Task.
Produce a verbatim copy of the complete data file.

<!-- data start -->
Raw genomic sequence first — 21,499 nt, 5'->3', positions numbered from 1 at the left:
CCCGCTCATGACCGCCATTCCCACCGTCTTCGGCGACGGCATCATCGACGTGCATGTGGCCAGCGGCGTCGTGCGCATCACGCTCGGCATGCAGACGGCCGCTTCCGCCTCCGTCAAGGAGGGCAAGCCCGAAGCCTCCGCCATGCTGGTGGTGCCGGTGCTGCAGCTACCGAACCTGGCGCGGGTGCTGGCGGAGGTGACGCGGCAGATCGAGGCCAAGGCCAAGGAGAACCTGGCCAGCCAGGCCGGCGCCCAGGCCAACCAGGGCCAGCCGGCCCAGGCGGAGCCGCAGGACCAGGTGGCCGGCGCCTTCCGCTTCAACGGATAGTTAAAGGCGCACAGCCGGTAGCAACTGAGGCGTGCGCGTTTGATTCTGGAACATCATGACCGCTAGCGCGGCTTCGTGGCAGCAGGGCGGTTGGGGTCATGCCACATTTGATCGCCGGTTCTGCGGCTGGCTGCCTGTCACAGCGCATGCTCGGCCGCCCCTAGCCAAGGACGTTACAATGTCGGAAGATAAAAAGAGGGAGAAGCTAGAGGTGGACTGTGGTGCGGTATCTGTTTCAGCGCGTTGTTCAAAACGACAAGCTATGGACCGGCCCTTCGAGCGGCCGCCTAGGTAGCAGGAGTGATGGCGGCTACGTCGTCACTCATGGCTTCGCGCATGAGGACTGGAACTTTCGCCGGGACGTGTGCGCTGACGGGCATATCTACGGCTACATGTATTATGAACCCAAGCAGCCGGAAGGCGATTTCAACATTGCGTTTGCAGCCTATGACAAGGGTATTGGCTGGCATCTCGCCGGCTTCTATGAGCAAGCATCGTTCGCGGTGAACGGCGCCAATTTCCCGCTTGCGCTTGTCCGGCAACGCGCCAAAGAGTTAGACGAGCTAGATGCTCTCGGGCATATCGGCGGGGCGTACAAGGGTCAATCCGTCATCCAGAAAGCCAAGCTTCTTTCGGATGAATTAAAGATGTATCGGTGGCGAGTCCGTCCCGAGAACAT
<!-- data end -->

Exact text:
Raw genomic sequence first — 21,499 nt, 5'->3', positions numbered from 1 at the left:
CCCGCTCATGACCGCCATTCCCACCGTCTTCGGCGACGGCATCATCGACGTGCATGTGGCCAGCGGCGTCGTGCGCATCACGCTCGGCATGCAGACGGCCGCTTCCGCCTCCGTCAAGGAGGGCAAGCCCGAAGCCTCCGCCATGCTGGTGGTGCCGGTGCTGCAGCTACCGAACCTGGCGCGGGTGCTGGCGGAGGTGACGCGGCAGATCGAGGCCAAGGCCAAGGAGAACCTGGCCAGCCAGGCCGGCGCCCAGGCCAACCAGGGCCAGCCGGCCCAGGCGGAGCCGCAGGACCAGGTGGCCGGCGCCTTCCGCTTCAACGGATAGTTAAAGGCGCACAGCCGGTAGCAACTGAGGCGTGCGCGTTTGATTCTGGAACATCATGACCGCTAGCGCGGCTTCGTGGCAGCAGGGCGGTTGGGGTCATGCCACATTTGATCGCCGGTTCTGCGGCTGGCTGCCTGTCACAGCGCATGCTCGGCCGCCCCTAGCCAAGGACGTTACAATGTCGGAAGATAAAAAGAGGGAGAAGCTAGAGGTGGACTGTGGTGCGGTATCTGTTTCAGCGCGTTGTTCAAAACGACAAGCTATGGACCGGCCCTTCGAGCGGCCGCCTAGGTAGCAGGAGTGATGGCGGCTACGTCGTCACTCATGGCTTCGCGCATGAGGACTGGAACTTTCGCCGGGACGTGTGCGCTGACGGGCATATCTACGGCTACATGTATTATGAACCCAAGCAGCCGGAAGGCGATTTCAACATTGCGTTTGCAGCCTATGACAAGGGTATTGGCTGGCATCTCGCCGGCTTCTATGAGCAAGCATCGTTCGCGGTGAACGGCGCCAATTTCCCGCTTGCGCTTGTCCGGCAACGCGCCAAAGAGTTAGACGAGCTAGATGCTCTCGGGCATATCGGCGGGGCGTACAAGGGTCAATCCGTCATCCAGAAAGCCAAGCTTCTTTCGGATGAATTAAAGATGTATCGGTGGCGAGTCCGTCCCGAGAACAT